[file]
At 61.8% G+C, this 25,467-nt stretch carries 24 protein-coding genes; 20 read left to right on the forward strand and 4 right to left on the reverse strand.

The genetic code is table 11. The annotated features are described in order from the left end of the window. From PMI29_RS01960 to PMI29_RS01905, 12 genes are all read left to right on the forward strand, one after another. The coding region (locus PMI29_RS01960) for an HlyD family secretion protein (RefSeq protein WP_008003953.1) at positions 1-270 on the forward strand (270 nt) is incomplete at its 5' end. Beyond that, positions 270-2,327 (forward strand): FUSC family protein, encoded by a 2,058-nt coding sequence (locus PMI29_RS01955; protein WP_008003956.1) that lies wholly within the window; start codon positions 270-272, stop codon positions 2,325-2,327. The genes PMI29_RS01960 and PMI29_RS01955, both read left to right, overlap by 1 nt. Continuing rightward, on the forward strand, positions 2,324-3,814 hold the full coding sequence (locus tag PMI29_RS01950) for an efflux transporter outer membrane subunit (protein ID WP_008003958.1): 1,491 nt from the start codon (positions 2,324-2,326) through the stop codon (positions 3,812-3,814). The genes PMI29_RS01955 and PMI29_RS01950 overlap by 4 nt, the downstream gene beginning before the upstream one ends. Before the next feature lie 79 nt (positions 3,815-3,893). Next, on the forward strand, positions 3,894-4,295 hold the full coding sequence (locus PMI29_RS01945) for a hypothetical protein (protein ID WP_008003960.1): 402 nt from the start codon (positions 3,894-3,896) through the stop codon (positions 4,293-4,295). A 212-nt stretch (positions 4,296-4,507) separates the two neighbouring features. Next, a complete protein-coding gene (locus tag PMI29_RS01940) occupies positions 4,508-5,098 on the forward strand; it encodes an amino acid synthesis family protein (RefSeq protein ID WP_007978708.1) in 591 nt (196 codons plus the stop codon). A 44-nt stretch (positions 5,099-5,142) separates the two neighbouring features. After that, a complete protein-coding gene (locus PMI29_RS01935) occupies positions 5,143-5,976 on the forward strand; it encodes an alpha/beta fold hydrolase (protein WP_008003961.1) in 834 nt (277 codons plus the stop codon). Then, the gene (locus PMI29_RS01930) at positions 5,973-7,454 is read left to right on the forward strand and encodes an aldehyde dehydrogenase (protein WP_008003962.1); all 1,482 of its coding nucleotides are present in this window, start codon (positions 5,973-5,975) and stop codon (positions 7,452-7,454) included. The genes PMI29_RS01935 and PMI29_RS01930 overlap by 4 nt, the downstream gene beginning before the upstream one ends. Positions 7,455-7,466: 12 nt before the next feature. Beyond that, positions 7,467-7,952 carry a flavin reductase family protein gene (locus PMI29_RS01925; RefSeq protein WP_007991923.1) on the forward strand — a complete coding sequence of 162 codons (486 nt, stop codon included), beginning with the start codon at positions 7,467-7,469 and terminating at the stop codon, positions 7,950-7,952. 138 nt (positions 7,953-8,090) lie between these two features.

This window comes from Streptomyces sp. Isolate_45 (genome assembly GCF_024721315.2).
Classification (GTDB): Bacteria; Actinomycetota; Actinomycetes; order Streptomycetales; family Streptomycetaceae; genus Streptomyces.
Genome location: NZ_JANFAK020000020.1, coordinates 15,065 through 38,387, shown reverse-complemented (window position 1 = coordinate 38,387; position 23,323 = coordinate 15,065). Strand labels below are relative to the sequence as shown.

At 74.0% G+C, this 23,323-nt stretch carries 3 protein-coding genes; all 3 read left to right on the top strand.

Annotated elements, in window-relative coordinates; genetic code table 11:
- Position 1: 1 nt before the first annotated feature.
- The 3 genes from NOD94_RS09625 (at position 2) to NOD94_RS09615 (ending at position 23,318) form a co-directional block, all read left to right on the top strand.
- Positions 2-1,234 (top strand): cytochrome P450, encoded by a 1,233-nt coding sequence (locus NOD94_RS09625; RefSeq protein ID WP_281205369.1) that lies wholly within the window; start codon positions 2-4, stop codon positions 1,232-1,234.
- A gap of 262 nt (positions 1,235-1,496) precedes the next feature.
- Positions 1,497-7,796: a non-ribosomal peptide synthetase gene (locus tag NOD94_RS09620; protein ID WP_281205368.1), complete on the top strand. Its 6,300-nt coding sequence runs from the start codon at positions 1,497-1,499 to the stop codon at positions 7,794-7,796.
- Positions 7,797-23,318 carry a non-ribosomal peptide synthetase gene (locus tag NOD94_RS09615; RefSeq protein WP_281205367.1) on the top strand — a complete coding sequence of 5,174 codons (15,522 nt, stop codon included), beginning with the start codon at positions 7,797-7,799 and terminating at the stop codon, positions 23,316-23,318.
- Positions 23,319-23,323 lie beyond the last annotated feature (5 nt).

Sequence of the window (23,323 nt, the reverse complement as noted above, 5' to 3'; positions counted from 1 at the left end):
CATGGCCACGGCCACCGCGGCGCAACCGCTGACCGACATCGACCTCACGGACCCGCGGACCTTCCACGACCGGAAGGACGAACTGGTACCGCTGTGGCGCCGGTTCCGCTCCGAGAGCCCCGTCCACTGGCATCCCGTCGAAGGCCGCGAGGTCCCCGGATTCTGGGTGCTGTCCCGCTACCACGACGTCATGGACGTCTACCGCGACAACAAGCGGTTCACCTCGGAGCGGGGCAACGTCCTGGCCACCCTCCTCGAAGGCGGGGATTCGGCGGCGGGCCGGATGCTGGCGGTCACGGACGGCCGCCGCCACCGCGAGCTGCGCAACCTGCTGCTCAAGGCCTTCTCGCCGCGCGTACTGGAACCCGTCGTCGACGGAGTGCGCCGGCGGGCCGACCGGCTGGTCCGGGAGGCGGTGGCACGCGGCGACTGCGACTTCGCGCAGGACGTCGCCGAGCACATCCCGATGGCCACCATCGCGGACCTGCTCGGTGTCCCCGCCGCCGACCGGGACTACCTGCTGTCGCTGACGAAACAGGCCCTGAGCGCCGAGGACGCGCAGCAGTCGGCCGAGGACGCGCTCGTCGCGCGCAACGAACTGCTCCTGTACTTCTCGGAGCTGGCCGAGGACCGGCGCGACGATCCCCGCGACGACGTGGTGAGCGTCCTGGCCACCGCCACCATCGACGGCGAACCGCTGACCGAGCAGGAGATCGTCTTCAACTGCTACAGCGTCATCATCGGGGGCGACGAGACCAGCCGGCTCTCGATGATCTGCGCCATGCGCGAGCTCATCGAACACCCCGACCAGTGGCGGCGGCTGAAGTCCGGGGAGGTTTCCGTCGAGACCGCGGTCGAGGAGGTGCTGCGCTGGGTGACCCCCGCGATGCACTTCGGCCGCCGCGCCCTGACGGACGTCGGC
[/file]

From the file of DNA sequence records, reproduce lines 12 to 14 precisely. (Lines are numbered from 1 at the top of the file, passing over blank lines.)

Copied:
- Positions 1,497-7,796: a non-ribosomal peptide synthetase gene (locus tag NOD94_RS09620; protein ID WP_281205368.1), complete on the top strand. Its 6,300-nt coding sequence runs from the start codon at positions 1,497-1,499 to the stop codon at positions 7,794-7,796.
- Positions 7,797-23,318 carry a non-ribosomal peptide synthetase gene (locus tag NOD94_RS09615; RefSeq protein WP_281205367.1) on the top strand — a complete coding sequence of 5,174 codons (15,522 nt, stop codon included), beginning with the start codon at positions 7,797-7,799 and terminating at the stop codon, positions 23,316-23,318.
- Positions 23,319-23,323 lie beyond the last annotated feature (5 nt).